“Early in life, they tend to be physically active and athletic, which produces the stress-lowering hormone dopamine. But in middle age, physical deterioration reduces the viability and effectiveness of this way of coping with stress, and black men turn in increasing numbers to unhealthy coping behaviors, showing increased rates of smoking, drinking and illicit drug use.”

Racial disparities in physical illnesses and mortality are not really a result of race at all, Jackson says. Instead, they are a result of how people live their lives, the composition of their lives. These disparities are not just a function of socioeconomic status, but of a wide range of conditions including the accretion of micro insults that people are exposed to over the years.

“You can’t really study physical health without looking at people’s mental health and really their whole lives,” he said. “The most effective way to address an important source of physical health disparities is to reduce environmentally produced stressors—both those related to race and those that are not. We need to improve living conditions, create good job opportunities, eliminate poverty and improve the quality of inner-city urban life.

“Paradoxically, the lack of attention to these conditions contributes to the use of unhealthy coping behaviors by people living in poor conditions. Although these unhealthy coping behaviors contribute to lower rates of mental disorder, over the life course they play a significant role in leading to higher rates of physical health problems and earlier mortality than is found in the general population.”

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To review a sample of related Situationist posts, see The Situation of Racial Health Disparities,” The Toll of Discrimination on Black Women,” The Physical Pains of Discrimination,” The Depressing Effects of Racial Discrimination,” The Cognitive Costs of Interracial Interactions,” and “Guilt and Racial Prejudice.” For a listing of numerous Situationist posts on the situational sources of obesity, click here.

Posted in Abstracts, Distribution, Emotions, Environment, Food and Drug Law, Life | Tagged: , , , , , | 2 Comments »

Obesity and Bullying

Posted by The Situationist Staff on May 9, 2010

Christian Nordqvist wrote a nice summary of recent research for  Medical News Today on the relationship of obesity with bullying.  Here are a few excerpts.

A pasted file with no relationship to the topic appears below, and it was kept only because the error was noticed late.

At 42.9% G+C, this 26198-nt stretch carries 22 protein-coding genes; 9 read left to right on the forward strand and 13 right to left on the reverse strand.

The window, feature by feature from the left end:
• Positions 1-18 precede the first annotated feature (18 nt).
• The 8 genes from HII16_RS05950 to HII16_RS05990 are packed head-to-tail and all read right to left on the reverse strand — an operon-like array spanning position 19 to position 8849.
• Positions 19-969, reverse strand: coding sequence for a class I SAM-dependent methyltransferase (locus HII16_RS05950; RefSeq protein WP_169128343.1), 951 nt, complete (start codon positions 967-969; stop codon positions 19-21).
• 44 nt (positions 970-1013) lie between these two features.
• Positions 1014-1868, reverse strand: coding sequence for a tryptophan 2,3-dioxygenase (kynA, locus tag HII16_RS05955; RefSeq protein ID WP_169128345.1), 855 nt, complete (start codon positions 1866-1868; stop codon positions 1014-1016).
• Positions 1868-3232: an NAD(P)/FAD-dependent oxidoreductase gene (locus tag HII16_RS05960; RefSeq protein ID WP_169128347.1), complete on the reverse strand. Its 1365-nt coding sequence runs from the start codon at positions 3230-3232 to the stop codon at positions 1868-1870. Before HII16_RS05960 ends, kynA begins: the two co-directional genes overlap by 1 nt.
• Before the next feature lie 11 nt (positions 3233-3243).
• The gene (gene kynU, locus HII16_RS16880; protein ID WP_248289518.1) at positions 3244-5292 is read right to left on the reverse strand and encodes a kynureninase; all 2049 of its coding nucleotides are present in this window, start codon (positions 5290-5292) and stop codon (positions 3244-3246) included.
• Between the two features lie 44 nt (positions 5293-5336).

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A new study published in the journal Pediatrics reports that obese children have a higher risk of being bullied, regardless of race, socioeconomic status, social skills, academic achievement or gender. The study, titled “Weight status as a predictor of being bullied in third through sixth grades” was carried out by Julie C. Lumeng, M.D., . . . and her colleagues.

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The aim of this study was to establish the link between childhood obesity and being the victim of bullying in 3rd, 5th, and 6th grades.

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Researchers studied 821 children who were . . . . recruited at birth in 10 study sites around the USA.

The researchers evaluated the relationship between the child’s weight status and the chances of being bullied as reported by the child, mother, and teacher. The study accounted for grade level in school, gender, race, family income-to-needs ratio, racial and socioeconomic composition of the school, and child social skills and academic achievement as reported by mothers and teachers.

They found that obese children had a higher risk of being bullied, regardless of gender, race, family socioeconomic status, school demographic profile, social skills or academic achievement.

The authors conclude that being obese – by itself – raises the probability of being a victim of bullying. Lumeng adds that interventions to address bullying in schools are badly needed.

Lumeng said “Physicians who care for obese children should consider the role that being bullied is playing in the child’s well-being. Because perceptions of children are connected to broader societal perceptions about body type, it is important to fashion messages aimed at reducing the premium placed on thinness and the negative stereotypes that are associated with being obese or overweight.”

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To read the entire summary, click here.  For a sample of related Situationist posts see “The Situation of Bullying,” The Cruelty of Children,”Examining the Bullying Situation,” The Situation of Bullying,” The Neuro-Situation of Violence and Empathy,” The Policy Situation of Obesity,” The Situation of Body Image,” Social Networks,” Common Cause: Combating the Epidemics of Obesity and Evil,” “The Situation of Fatness = Our ‘Obesogenic’ Society,”

Posted in Abstracts, Choice Myth, Conflict, Food and Drug Law | Tagged: , | 1 Comment »

The Policy Situation of Obesity

Posted by The Situationist Staff on March 12, 2010

In 2004, Peter Jennings hosted an outstanding report, titled “How To Get Fat Without even Trying,” in which he explored some of the situational factors, including federal government agricultural policies and food industry practices, that  are contributing to Americas  obesity epidemic.

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For a sample of related Situationist posts, see “The Situation of Snacking,” The Benefit of Knowing Your Eating Sins,” “The Situation of Body Image,” “Big Calories Come in Small Packages,”The Situation of Eating – Part II,” The Situation of Eating,” “The Situation of the Dreaded ‘Freshman 15′,” “Our Situation Is What We Eat,” “Social Networks,” Common Cause: Combating the Epidemics of Obesity and Evil,” “The Situation of Fatness = Our ‘Obesogenic’ Society,” Innovative Policy: Zoning for Health,” Situational Obesity, or, Friends Don’t Let Friends Eat and Veg,” “McDonalds tastes better than McDonalds, if it’s packaged right,” “The Science of Addiction, The Myth of Choice,” The Situation of our Food – Part I,” “The Situation of Our Food – Part II,”The Situation of Our Food – Part III,” and “The Situation of our Food – Part IV.”